Brian Baragwanath was 31st after backing Serradori through the stage with Moraes 37th and Seth Quintero and Dennis Zenz’s Gazoo Hilux still to finish after providing assistance to stricken teammate Moraes.

Overall after all that commotion, Carlos Sainz is virtually home and free to win his fourth Dakar as Audi closes on petrol-electric hybrid victory. That sting in the tail sees a new man in second as Guillaume de Mevius’ Hilux takes up the chase an hour and 25 adrift and eight minutes clear of Loeb win third.

Guerlain Chicherit is provisionally fourth from Martin Prokop’s Ford Raptor, rookie leader Botterill and de Villiers in seventh, with Moraes and rear drive leader Serradori, the seventh SA car in the top ten, tenth. Variawa in 17th overall also makes it a South African Gazoo Toyota rookie 1-2.

If the cars were a fairy tale for South African machines, then Dakar’s Stage 11 certainly proved brilliant for Southern Africa in the bikes. Botswana rider Ross Branch won the day to consolidate his second place. South African youngster Bradley Cox meanwhile stormed to the Rally 2 win to move onto podium and into contention for a shock R2 win.

Multiple former South African Cross Country champion Branch was another with it all to do on his little fancied Hero Moto. In the lead, or second place from the outset, Branch had slipped to ten minutes behind Californian Honda rider Ricky Brabec and sat second, under a minute clear of Brabec’s French teammate Adrien van Beveren in the overall chase.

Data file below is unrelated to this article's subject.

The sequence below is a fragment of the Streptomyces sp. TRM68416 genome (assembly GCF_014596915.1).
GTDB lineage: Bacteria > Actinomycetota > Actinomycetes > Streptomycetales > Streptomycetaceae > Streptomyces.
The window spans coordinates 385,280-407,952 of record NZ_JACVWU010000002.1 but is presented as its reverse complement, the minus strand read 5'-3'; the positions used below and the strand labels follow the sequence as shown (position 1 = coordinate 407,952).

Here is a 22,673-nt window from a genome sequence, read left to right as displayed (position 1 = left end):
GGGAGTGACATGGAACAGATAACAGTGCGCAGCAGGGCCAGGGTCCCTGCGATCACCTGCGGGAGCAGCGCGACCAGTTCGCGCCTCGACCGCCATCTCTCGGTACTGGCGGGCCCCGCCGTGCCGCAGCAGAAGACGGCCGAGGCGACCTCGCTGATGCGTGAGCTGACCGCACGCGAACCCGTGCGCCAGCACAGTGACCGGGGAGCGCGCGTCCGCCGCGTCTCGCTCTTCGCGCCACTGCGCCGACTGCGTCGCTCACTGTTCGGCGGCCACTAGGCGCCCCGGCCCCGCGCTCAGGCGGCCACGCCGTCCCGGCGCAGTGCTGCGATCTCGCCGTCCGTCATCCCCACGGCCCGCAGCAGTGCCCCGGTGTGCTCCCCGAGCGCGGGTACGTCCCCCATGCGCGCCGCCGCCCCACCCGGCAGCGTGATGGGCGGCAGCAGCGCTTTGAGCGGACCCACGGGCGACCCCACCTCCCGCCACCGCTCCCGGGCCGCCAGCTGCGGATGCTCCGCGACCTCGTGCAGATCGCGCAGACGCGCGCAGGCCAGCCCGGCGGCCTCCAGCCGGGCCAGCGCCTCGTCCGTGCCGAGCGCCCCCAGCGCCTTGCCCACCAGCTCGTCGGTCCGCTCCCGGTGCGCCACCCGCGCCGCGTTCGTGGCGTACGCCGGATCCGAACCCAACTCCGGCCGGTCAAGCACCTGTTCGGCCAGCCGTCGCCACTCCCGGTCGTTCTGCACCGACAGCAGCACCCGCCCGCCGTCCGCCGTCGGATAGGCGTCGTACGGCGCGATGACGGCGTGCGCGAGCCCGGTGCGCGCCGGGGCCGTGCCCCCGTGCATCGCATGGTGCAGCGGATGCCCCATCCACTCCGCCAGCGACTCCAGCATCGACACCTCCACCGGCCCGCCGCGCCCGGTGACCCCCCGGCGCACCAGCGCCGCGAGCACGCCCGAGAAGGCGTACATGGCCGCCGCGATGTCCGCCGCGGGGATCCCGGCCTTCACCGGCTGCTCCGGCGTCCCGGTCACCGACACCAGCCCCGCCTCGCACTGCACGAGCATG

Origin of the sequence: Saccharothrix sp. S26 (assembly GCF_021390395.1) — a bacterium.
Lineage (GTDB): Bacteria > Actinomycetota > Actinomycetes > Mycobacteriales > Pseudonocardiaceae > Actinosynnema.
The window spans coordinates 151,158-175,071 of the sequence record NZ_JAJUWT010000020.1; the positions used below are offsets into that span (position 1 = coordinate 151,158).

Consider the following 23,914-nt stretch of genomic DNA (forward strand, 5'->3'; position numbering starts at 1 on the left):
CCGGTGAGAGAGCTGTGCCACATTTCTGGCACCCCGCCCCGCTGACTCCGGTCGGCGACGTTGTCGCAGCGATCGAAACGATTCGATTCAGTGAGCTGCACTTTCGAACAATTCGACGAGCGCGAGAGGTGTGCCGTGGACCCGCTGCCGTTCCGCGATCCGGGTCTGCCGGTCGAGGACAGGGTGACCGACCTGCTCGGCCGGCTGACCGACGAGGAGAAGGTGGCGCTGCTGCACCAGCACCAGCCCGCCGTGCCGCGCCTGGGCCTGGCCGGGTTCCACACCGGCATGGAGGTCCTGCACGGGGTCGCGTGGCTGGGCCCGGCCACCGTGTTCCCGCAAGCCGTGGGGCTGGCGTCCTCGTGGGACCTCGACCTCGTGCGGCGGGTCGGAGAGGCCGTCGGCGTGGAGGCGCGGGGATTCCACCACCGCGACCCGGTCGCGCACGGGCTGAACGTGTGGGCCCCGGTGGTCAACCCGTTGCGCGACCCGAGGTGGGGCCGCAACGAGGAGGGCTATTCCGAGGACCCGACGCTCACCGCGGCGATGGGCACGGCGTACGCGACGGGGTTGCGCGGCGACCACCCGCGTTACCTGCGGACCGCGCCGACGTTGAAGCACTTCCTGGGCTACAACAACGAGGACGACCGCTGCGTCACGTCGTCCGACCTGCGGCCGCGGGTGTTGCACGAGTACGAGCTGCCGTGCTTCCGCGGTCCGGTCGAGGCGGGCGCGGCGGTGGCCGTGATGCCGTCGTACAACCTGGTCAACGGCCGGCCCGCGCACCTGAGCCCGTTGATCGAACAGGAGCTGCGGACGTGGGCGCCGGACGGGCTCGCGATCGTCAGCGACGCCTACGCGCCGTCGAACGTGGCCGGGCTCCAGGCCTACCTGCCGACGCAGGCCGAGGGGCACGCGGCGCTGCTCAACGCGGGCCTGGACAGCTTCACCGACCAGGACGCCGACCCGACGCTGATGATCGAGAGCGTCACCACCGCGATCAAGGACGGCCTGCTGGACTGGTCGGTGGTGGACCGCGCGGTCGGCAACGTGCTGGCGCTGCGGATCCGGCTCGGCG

Ross wasted no time to forge into the Stage 11 lead by the second waypoint, from van Beveren and reigning South African champion Bradley Cox leading Rally 2 on his BAS KTM. Like his fellow SA champion, Cox had it all to do as he lay fourth in Rally 2 overnight, with a sniff of a late breakthrough in mind. Brabec sat tenth, two minutes off the pace.

Branch controlled the pace up front, and in spite of Brabec’s seemingly generous almost six minutes of first starter bonuses, still rode home the winner of the day. Even if his rival’s extra minutes prevented Ross form halving the lead. Van Beveren ended third, conceding over two minutes to Branch in the overall order, with Luciano Benavides fourth from Toby Price’s KTM and dominant Rally 2 winner Cox.

Brabec leads Branch by ten minutes overall, with van Beveren two and a half minutes behind. Harith Noah’s Sherco took the R2 lead by six minutes from Raymond Dumontier’s Husqvarna and Cox, now just 35 seconds back in third. Reliability and exhaustion also took its toll on two wheels with Jose Florimo slowed by fuel pump issues on his Honda, while Portuguese Sherco rider Rui Gonçalves crashed out of 11th overall.

Further back, South Africa’s Charan Moore’s Husqvarna was 23rd to move up to 21st overall while Zimbabwean Ash Thixton rode in 35th on his similar machine to sit 32nd overall. KTM duo Ronald Venter was 57th on the road and 64th overall, and Malle Moto man Stuart Gregory 79th on the day, and 75th overall.

Only Friday’s final 175 km loop to the finish remains left to race. Will that be enough to change the order? All Sainz and Brabec now need do is cruise home to protect their advantages. But rest assured, it will be a flat out race home for the leaders, but remember, that Dakar sting in the tail. As you read above, it’s cruel! Your Daily Dakar Report is powered by Toyota Gazoo Racing South Africa and Tork Craft Tools.

Issued on behalf of Dakar 2024 Daily News